Response to RFC 86: Proposal for Network Standard Format for a Graphics Data Stream
RFC 125

Document Type RFC - Unknown (April 1971; No errata)
Updated by RFC 177
Updates RFC 86
Last updated 2013-03-02
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NETWORK WORKING GROUP

                        REQUEST FOR COMMENT: 125

                                NIC 5841

                             APRIL 18, 1971

                             JOHN McCONNELL

                          AMES RESEARCH CENTER
                       MOFFETT FIELD, CALIFORNIA

Response to RFC #86, Proposal for Network Standard Format for a graphics
data stream.

Category         D.6
RFCs obsoleted   None
RFCs updated     86

                                                                [Page 1]
The basic approach of transmitting an intermediate, device independent
language which is translated into specific device codes at the
receiving host is sound. It appears to be the only approach that will
allow thought to be centered on picture descriptions. Ames Research
Center has adopted this approach in tying its graphic facilities, of
various types, and on various computers together. At present, we are
in the design phase and expect our package to be running in about six
months. The main objections to the structure as it now exists, is that
it takes no cognizance of the many features available on graphics
devices. Since these features will always be changing with new
devices, a set of option or mode primitives should be defined which
are logically separate from the drawing primitives provided in RFC 86.
The mode primitives will act upon the drawing primitives to modify
their actions. The scope of a mode primitive extends until a new mode
primitive resets an option. The use of mode primitives will allow the
network standard stream interpreter to treat them as null operations
if the features are missing at a particular host, or to perform more
detailed interpretation of the following data stream to achieve
results. The drawing primitives may also then keep a standard format
which need not be changed to incorporate new features.

Overall modes which primitives could control would be intensity
levels, or color selections for objects, in addition blinking of
objects should be provided. For vectors, the additional facility for
drawing dashed lines is necessary.

Character strings require another set of specification. The convention
for the beam is usually that it is in the center of the rectangular
area defining a character's boundaries. The beam position is usually
undefined at the finish of drawing a character string. A strong
exception is taken to the exclusion of form control characters from
strings. If included in the character string, they could provide for
shifting from upper to lower case, subscripting, superscripting, and
underscoring, as well as tab and other "carriage" motion functions.
The appropriate characters could be extracted at interpretation time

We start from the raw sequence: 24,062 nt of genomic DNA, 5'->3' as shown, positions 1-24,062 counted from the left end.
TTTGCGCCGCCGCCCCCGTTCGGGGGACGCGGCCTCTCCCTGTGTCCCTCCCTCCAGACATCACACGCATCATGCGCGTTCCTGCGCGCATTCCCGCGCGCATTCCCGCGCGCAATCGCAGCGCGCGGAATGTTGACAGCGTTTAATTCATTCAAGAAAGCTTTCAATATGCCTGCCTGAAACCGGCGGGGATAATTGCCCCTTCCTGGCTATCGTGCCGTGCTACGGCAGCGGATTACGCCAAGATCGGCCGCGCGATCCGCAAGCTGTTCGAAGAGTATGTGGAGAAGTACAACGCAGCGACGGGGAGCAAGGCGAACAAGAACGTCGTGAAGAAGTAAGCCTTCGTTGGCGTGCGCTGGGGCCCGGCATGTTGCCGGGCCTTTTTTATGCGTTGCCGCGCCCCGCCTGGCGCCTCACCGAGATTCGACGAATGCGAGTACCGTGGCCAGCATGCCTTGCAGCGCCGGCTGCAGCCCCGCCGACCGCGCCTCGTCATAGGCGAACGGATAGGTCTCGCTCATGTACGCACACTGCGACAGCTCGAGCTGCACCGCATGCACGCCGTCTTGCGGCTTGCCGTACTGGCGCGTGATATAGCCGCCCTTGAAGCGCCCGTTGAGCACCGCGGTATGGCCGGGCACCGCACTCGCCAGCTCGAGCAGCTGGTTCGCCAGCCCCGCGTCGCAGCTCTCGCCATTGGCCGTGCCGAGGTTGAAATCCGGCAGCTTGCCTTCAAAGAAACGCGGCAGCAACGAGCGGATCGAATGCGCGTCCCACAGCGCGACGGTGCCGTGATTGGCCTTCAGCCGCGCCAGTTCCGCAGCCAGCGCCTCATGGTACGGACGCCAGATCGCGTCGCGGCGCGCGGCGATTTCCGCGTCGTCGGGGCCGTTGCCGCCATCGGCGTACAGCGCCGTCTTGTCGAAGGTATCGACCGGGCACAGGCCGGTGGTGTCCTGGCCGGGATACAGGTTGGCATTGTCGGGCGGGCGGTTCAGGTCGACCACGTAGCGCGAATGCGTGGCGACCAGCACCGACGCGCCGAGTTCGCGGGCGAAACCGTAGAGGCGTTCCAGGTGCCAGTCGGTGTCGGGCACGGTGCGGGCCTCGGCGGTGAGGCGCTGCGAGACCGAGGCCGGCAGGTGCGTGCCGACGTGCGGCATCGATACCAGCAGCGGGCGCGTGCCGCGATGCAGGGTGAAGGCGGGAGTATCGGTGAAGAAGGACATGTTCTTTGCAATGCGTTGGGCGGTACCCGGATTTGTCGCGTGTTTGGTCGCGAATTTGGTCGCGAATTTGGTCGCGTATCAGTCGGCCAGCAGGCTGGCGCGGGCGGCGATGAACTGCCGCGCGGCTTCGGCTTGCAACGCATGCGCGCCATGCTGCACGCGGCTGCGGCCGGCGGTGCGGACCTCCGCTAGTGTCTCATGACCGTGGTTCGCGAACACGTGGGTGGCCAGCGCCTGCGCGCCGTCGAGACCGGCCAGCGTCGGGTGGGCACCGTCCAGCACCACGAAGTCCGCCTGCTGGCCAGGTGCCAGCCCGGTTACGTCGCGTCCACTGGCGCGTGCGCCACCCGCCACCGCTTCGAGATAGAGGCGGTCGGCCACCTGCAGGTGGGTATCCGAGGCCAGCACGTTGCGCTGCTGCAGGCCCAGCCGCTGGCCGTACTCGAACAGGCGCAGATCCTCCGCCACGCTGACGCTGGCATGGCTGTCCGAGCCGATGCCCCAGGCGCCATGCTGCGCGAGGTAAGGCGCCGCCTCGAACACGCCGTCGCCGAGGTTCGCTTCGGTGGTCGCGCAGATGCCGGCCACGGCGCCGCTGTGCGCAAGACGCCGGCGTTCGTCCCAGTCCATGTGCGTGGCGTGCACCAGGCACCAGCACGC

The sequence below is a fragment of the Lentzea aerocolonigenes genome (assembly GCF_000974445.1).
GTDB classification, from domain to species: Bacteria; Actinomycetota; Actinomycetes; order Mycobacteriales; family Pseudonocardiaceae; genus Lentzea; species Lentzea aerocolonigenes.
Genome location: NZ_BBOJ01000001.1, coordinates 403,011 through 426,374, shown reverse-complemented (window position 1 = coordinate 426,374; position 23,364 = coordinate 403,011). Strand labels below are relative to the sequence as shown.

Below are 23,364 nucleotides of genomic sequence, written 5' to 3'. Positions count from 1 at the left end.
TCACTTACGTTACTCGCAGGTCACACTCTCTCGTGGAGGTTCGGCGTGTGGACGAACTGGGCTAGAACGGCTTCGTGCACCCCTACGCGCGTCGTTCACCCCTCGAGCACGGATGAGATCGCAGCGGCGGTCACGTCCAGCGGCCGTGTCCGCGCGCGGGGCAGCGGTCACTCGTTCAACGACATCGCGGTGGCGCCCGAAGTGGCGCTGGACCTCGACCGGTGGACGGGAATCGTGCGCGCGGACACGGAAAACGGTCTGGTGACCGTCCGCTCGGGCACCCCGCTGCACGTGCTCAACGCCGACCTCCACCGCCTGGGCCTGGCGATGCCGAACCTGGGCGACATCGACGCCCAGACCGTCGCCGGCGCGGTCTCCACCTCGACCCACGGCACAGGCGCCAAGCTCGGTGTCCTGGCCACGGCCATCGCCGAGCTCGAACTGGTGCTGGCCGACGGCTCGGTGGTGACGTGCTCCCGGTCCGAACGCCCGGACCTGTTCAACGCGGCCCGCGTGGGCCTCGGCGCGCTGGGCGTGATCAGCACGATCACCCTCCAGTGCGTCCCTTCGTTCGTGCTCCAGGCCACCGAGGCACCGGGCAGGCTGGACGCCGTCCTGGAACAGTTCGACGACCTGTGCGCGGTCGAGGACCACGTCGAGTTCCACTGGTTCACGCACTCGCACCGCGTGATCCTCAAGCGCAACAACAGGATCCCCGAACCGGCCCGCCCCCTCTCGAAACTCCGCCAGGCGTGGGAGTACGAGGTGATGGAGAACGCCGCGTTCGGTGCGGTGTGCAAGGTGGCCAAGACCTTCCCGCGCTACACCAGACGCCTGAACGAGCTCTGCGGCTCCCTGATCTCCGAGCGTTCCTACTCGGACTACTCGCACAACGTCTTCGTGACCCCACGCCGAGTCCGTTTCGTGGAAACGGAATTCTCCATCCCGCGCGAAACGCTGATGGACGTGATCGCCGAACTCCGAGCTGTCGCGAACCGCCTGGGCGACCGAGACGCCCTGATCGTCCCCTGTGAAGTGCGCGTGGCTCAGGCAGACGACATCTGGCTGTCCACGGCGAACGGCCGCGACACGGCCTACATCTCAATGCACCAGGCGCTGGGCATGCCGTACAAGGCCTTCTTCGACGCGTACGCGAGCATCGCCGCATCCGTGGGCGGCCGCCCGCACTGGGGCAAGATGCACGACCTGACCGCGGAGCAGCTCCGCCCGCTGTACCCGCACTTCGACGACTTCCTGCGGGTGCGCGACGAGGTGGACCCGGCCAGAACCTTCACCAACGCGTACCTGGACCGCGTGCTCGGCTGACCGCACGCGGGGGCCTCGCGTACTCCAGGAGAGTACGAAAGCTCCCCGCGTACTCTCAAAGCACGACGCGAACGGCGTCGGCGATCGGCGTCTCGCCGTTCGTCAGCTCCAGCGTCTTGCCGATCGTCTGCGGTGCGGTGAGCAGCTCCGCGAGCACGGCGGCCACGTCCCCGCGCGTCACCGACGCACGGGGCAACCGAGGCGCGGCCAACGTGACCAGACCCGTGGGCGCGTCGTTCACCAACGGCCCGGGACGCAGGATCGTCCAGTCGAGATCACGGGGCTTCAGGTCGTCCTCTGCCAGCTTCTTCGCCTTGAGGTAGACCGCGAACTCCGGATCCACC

to provide the necessary information to display more complex strings.
To allow the facility for generating ALGOL-like delimiters, such as
"then", a convention for canonical character string should be adopted.
I believe the Multics conventions described in reference 1 will
suffice.

Additional options for character strings should include a size
specification and an orientation selection. As many devices, have
hardware character generators that are fixed, some of these options
may not be desirable to implement as subroutines.

Another area that should be looked at further is the additional
symbols available which are not specified in ASCII. Some means of

                                                                [Page 2]
defining them should be provided within the argument string itself,
again Multics has allowed the specification of arbitrary characters by
entering their octal equivalents. The convention should use a control
character code followed by a l6-bit list name which specifies the
sub-list defining the character. The other alternative is to allow
8-bit characters and allow the interpreter to choose a sub-list if the
character is not realizable with a hardware generator.

The special form control characters to be used are:

    a. BS    - backspace
    b. LF    - for new line
    c. SO/Sl - shift case
    d. DC2   - superscript following characters
    e. DC4   - subscript following characters
    f. DC3   - special non-ASCII character follows
    g. Tab   - position to next tab. May be predefined or specified.

Another construct should be added to those proposed in RFC 86. This is
the display list pointer (NGDLP). It will have as a value the next
drawing primitive to be executed. The value is a displacement from the
head of a list. With no mode setting primitives, this value is one to
one with the drawing primitives transmitted in the NGDS. The NGDLP is
needed for consistency for execution of the nested list structure.
Whenever an execute list primitive is encountered, the current value
of the NGDLP is saved along with the list name and current origin
value. When execution of a list is finished, the last values saved are
restored.

An include list primitive would allow the treatment of a sub-list to
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